Do you have trouble sleeping? If you’re carrying extra pounds, especially around your belly, losing weight and some of that muffin top may help you get better ZZZs. So say researchers from Johns Hopkins University School of Medicine, who presented their findings at this year’s annual meeting of the American Heart Association.
The Hopkins researchers recruited 77 overweight volunteers with either prediabetes or type 2 diabetes. Many reported sleep problems such as sleep apnea, daytime fatigue, insomnia, and restless or interrupted sleep. Half of the volunteers went on a weight-loss diet with supervised exercise training. The other half did just the diet. After six months, participants in both groups had lost an average of 15 pounds and reduced their belly fat by 15%. Sleep quality improved in both groups. A reduction in belly fat was the best predictor of improved sleep.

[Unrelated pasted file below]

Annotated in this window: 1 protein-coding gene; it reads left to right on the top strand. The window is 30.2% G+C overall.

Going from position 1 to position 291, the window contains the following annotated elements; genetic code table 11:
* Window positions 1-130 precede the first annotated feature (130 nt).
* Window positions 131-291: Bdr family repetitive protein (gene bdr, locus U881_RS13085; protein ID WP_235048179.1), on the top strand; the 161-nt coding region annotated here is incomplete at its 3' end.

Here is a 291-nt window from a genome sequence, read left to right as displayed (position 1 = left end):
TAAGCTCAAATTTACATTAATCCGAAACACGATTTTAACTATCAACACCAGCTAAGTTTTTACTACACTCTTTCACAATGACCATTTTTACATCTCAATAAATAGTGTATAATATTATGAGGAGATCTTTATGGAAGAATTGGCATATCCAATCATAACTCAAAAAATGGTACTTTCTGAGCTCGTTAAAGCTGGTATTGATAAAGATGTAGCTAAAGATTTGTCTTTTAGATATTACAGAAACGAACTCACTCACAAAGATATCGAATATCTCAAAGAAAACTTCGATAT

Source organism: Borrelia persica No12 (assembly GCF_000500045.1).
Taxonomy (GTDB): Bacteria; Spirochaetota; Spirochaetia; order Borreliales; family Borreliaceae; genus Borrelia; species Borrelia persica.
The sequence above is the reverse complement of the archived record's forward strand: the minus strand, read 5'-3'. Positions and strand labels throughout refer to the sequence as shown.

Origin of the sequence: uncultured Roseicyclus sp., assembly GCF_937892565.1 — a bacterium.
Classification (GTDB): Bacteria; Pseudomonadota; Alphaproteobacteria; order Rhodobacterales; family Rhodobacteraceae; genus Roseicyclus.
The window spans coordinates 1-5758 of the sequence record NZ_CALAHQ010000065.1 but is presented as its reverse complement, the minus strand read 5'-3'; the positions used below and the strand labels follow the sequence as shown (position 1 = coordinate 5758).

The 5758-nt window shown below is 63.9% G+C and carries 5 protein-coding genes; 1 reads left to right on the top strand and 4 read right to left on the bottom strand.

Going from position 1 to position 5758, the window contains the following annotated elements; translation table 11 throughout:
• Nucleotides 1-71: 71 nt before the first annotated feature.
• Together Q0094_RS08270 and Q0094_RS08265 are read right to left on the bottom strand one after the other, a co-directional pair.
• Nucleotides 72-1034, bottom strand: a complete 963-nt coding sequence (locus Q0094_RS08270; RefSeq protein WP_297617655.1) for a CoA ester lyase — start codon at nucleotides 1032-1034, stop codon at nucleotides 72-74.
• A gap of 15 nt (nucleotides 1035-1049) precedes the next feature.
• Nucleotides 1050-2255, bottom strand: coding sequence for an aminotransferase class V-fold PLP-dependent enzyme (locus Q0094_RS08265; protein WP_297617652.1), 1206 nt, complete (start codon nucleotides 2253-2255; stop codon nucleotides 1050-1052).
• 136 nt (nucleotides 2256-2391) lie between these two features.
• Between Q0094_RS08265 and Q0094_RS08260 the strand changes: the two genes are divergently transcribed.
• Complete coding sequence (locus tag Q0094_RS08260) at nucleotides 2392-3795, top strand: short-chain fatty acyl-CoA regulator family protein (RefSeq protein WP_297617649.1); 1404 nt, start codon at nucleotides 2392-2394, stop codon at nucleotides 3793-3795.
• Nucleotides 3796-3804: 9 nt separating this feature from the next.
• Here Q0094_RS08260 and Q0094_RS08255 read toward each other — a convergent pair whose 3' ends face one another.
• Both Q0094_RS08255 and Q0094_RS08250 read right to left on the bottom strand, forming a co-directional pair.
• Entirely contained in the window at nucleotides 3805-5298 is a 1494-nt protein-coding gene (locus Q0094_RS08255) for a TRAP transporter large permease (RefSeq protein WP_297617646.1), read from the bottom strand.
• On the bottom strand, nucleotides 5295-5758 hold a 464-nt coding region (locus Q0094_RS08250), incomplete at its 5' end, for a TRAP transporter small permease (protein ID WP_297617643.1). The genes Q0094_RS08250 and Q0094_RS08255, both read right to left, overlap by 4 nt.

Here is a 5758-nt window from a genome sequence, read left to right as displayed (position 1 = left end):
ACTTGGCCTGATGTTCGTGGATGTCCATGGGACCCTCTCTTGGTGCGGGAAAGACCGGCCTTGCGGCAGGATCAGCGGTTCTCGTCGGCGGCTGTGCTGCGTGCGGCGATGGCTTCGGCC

The results of this trial are in line with other studies exploring how weight affects sleep and sleep affects weight.
Linking weight loss, belly fat, and sleep
Excess weight and body fat increase the likelihood of developing obstructive sleep apnea. This condition occurs when the airway becomes blocked, either completely or partially, during sleep. These temporary blockages causes frequent awakenings which, in turn, increase the risk for conditions such as high blood pressure, stroke, and heart disease.
“So one possibility with the results of this study is that weight loss reduced sleep apnea and improved sleep quality,” says sleep expert Dr. Lawrence Epstein, an instructor in medicine at Harvard Medical School. Weight loss also improves blood sugar control which, in people with diabetes or prediabetes, could reduce restless legs syndrome and periodic limb movement disorders, two sleep disorders that people with diabetes are prone to having.
Read the complete article @ Harvard Health Blog.